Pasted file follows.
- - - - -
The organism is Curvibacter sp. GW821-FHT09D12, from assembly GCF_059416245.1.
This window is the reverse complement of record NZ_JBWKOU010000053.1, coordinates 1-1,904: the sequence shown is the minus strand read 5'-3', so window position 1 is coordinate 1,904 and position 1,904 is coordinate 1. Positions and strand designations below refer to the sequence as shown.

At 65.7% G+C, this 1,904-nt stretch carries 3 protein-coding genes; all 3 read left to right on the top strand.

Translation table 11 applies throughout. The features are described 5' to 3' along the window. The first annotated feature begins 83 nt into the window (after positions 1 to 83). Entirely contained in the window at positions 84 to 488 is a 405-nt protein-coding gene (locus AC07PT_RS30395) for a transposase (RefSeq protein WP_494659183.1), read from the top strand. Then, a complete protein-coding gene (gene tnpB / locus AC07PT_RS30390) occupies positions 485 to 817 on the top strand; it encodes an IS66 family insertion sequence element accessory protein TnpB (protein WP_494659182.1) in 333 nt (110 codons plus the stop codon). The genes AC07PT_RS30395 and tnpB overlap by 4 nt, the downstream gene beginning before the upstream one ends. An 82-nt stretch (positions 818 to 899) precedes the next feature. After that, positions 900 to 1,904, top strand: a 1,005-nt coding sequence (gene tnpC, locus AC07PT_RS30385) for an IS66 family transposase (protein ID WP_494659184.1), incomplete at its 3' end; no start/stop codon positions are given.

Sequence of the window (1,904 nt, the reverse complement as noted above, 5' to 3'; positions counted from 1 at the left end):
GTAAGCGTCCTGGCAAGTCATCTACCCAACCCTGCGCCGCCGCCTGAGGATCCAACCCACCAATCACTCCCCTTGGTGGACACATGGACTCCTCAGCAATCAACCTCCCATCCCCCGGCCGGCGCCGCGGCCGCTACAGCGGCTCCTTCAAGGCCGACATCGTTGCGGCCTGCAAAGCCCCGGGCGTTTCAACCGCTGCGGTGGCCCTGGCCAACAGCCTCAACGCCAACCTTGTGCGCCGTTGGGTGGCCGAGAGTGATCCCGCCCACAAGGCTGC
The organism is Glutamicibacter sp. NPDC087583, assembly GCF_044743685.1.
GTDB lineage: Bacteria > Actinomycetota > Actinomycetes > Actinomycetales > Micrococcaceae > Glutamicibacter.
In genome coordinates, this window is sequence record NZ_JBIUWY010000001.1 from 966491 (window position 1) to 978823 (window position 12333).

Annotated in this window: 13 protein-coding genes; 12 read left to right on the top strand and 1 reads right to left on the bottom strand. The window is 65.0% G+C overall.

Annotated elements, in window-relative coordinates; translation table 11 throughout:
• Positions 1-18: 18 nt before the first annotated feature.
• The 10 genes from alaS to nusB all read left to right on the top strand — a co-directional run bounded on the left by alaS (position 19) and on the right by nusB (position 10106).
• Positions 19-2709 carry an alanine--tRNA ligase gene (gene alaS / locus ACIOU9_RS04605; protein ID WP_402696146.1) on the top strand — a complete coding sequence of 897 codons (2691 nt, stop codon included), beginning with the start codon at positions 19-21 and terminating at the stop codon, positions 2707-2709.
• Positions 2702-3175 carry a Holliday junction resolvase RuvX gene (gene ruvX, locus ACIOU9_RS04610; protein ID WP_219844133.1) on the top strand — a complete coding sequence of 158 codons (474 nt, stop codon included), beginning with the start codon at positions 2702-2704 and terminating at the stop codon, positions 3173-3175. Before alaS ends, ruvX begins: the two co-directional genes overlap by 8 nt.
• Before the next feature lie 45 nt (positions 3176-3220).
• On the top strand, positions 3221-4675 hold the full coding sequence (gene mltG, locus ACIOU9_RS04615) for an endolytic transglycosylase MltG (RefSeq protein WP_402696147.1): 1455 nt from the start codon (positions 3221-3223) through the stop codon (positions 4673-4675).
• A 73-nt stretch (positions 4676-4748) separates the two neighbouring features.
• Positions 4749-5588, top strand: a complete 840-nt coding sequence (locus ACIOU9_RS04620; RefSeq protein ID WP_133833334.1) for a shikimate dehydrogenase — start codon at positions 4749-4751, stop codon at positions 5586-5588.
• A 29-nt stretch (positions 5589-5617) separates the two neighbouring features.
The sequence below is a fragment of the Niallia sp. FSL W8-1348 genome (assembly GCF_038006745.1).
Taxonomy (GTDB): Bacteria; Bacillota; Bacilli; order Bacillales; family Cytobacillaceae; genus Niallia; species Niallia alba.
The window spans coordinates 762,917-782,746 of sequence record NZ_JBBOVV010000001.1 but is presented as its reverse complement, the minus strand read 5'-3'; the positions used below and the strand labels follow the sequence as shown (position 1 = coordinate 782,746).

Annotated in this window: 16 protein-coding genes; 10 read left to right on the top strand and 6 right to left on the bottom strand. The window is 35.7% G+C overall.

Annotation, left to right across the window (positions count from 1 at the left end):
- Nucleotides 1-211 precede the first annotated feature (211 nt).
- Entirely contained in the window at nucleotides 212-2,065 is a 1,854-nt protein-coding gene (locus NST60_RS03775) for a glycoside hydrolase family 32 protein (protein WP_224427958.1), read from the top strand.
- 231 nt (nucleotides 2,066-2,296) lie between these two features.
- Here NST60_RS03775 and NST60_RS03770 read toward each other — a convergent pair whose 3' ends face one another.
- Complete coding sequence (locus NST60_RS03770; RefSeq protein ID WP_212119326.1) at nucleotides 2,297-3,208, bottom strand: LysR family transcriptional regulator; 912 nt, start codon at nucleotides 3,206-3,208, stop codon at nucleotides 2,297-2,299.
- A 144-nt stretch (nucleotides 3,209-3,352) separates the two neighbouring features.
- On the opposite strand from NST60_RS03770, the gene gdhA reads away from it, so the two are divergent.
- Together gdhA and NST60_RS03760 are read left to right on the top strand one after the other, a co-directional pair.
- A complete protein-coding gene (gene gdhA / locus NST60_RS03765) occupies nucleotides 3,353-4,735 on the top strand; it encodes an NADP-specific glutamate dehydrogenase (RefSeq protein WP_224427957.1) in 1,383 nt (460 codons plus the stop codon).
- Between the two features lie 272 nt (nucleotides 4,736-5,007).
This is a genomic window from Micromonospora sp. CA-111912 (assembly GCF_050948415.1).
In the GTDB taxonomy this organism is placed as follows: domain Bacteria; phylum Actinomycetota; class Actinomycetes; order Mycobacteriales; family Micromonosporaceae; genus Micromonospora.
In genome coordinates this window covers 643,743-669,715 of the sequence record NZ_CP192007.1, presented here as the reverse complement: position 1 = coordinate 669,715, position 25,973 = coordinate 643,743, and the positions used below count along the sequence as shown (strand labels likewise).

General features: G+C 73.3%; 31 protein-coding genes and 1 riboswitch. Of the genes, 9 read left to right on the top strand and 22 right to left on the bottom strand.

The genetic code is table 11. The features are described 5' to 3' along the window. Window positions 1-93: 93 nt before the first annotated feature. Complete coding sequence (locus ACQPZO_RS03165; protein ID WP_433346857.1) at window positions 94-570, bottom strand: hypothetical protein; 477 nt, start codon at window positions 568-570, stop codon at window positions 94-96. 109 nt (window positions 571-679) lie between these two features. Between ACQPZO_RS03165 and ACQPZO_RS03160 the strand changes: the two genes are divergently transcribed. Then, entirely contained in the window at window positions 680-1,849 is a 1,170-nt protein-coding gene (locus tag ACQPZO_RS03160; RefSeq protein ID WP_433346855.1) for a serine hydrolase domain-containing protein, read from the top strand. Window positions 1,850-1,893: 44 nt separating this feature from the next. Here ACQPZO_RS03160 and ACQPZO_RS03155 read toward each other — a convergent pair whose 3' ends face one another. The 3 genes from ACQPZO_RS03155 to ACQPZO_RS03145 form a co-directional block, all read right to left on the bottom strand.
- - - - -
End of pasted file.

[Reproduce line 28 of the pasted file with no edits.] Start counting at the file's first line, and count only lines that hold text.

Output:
- 231 nt (nucleotides 2,066-2,296) lie between these two features.